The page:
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Report: Vezenkov informed Kings he doesn’t plan to return next season

Report: Vezenkov informed Kings he doesn't plan to return next season

Report: Vezenkov informed Kings he doesn't plan to return next season originally appeared on NBC Sports Bay Area

Sasha Vezenkov's NBA career might be short-lived.

The Kings forward, who tested the NBA last season with Sacramento, has informed the Kings that he doesn't intend to return for the second year of his contract, Eurohoops Greek journalist Mihalis Stefanou reported Saturday.

Currently, the decision is "open" on whether Vezenkov will continue his basketball career in the NBA or return to Europe, Stefanou added.

After shining in the EuroLeague, Vezenkov signed a two-year, $20 million contract with Sacramento and tested the waters in the NBA. But his first taste of the best basketball league in the world was no walk in the park.

Vezenkov was in and out of Kings coach Mike Brown's rotation, recording nearly a dozen DNPs (Did Not Play).

He also dealt with back-to-back ankle injuries that sidelined him for close to 30 games.

In 42 games last season, Vezenkov averaged 5.4 points on 44-percent shooting from the field and 37.5 percent from 3-point range, adding 2.3 rebounds in 12.2 minutes.

Over the course of the season, Vezenkov was honest with the self-assessment of his NBA progress.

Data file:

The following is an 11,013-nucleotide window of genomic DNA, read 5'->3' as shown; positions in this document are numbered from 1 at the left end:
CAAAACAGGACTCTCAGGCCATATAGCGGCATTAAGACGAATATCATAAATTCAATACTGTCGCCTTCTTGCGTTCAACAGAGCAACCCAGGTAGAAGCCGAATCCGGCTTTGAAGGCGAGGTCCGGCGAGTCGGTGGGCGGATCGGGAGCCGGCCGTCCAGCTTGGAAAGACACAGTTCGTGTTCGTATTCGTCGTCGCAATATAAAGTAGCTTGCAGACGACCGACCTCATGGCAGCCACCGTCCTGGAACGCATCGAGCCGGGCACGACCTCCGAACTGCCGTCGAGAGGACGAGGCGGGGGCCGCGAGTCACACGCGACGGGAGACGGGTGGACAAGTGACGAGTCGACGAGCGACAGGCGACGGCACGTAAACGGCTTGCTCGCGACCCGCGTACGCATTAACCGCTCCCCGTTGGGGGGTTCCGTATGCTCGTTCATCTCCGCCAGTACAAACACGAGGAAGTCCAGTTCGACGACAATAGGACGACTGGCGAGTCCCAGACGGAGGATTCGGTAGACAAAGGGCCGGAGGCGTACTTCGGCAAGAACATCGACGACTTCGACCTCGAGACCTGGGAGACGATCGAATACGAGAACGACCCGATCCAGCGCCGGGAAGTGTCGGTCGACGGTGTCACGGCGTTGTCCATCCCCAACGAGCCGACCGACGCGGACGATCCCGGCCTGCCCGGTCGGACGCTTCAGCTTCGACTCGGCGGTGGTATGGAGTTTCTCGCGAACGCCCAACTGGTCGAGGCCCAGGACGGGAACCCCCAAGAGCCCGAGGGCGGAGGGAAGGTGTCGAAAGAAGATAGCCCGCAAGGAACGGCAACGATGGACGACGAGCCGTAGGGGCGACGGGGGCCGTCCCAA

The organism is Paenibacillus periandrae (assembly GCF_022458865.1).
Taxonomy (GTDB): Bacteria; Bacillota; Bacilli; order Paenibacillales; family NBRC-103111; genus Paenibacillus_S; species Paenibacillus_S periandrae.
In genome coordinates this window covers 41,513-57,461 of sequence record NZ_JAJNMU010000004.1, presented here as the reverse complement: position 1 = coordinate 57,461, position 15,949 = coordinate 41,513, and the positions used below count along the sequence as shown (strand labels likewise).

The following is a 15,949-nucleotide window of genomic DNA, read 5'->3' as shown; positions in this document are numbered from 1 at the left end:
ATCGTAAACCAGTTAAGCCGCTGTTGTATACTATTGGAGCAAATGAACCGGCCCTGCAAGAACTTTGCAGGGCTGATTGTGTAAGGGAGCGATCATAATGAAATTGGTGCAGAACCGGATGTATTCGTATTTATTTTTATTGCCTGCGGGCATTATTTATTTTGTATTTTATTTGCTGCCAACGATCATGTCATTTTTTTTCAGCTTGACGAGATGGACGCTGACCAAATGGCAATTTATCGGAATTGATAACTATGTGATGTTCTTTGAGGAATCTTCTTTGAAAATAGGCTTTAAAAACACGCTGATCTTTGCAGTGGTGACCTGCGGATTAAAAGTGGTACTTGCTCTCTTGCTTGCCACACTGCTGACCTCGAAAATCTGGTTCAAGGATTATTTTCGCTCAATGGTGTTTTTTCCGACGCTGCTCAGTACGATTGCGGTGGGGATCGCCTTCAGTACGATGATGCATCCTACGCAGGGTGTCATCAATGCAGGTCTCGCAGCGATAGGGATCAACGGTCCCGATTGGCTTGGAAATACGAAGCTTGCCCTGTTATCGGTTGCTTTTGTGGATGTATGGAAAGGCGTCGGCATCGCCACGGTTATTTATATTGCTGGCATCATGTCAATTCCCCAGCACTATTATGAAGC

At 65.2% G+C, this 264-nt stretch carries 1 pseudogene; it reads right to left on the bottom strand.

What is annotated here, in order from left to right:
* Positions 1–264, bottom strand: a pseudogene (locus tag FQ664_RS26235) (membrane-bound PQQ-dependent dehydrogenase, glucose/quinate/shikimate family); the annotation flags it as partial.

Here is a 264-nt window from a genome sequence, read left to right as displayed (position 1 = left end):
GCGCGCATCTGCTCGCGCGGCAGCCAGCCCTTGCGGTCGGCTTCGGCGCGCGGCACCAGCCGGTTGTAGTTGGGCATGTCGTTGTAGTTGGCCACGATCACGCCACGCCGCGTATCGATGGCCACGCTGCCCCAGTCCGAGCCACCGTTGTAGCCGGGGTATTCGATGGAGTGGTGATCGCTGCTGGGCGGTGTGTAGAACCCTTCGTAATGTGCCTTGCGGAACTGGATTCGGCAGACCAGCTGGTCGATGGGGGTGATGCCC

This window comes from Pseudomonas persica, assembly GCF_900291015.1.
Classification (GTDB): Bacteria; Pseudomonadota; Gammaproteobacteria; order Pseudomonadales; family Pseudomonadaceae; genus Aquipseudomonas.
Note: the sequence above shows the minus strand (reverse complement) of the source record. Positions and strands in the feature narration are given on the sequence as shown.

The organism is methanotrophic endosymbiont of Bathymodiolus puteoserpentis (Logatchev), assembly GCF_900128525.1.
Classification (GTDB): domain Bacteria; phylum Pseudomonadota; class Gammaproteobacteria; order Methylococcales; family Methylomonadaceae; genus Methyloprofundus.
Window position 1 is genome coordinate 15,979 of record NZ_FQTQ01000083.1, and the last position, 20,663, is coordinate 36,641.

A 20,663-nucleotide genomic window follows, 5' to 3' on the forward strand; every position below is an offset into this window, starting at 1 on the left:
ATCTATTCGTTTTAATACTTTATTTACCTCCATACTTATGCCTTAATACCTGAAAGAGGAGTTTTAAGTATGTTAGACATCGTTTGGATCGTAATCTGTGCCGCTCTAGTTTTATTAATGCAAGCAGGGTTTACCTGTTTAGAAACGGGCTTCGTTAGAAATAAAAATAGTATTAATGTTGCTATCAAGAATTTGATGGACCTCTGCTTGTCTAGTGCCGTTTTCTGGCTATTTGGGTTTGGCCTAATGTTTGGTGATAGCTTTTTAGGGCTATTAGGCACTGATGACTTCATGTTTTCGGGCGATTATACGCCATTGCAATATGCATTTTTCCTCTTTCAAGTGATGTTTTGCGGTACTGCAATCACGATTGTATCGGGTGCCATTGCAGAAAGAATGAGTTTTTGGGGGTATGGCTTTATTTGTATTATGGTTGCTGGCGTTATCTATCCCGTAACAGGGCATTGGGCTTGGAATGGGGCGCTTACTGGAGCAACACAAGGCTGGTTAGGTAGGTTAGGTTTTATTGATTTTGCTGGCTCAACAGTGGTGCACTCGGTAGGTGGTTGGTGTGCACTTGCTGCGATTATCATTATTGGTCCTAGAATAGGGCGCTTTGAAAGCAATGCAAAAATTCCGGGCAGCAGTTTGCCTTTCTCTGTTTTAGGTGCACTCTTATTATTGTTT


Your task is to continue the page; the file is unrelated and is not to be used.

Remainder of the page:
"I'm trying," Vezenkov told reporters back in November. "I'm trying to study the game, study the players. I'll never be a lockdown defender, let's be honest — but I want to be solid. I want to try to help the team and don't get exposed. And I think I'm improving every game.

"But I don't want to talk about myself when they scored 131 points, there's so much you can say. We didn't play good defense today, everybody. So we have to see where we can become better."

The progress definitely was there, and like any NBA rookie, so were the struggles.

Brown also recognized it was going to take time for the sharpshooter to adjust to the league.

"It's still a work in progress. I continue to see glimpses of him playing at a high level and seeing how he can impact the game on both ends of the floor," Brown said in November. "It's going to take time. It's going to take time for him to adjust to the league and it's going to take time for us to adjust to him and vice versa. He's going to have good games and he may have a bad game here or there. But he is a guy that knows how to play. He wants it really bad. He works his behind off when he's out there.

"And obviously he has to be guarded on the offensive end of the floor. He does a lot of little things like rebounding and boxing guys out and trying to be in the right position to help that doesn't really show up all the time on the stat sheet. That's what can get him over the hump and get him more playing time if he continues to do that at a high level."

The standout EuroLeague forward averaged 17.2 points per game while shooting 53.8 percent from the field and 38.5 percent from 3-point range in 38 games played for the Olympiacos. He ranked second in the league in both rebounds (6.8) and 2-point shots made (4.4).

He was named the EuroLeague Most Valuable Player for the 2022-23 season.

Despite his reported desire to exit the NBA for now, the decision ultimately isn't up to Vezenkov. The Kings would have to waive him since he has a guaranteed year at $6.6 million for the 2024-25 season. Sacramento holds a team option for 2025-26 for $6.9 million.

And while his EuroLeague success didn't directly transfer to the NBA, Vezenkov never lacked heart and effort when his number was called. And just like Kings general manager Monte McNair and Co., it appears Vezenkov has a difficult decision to make this offseason.

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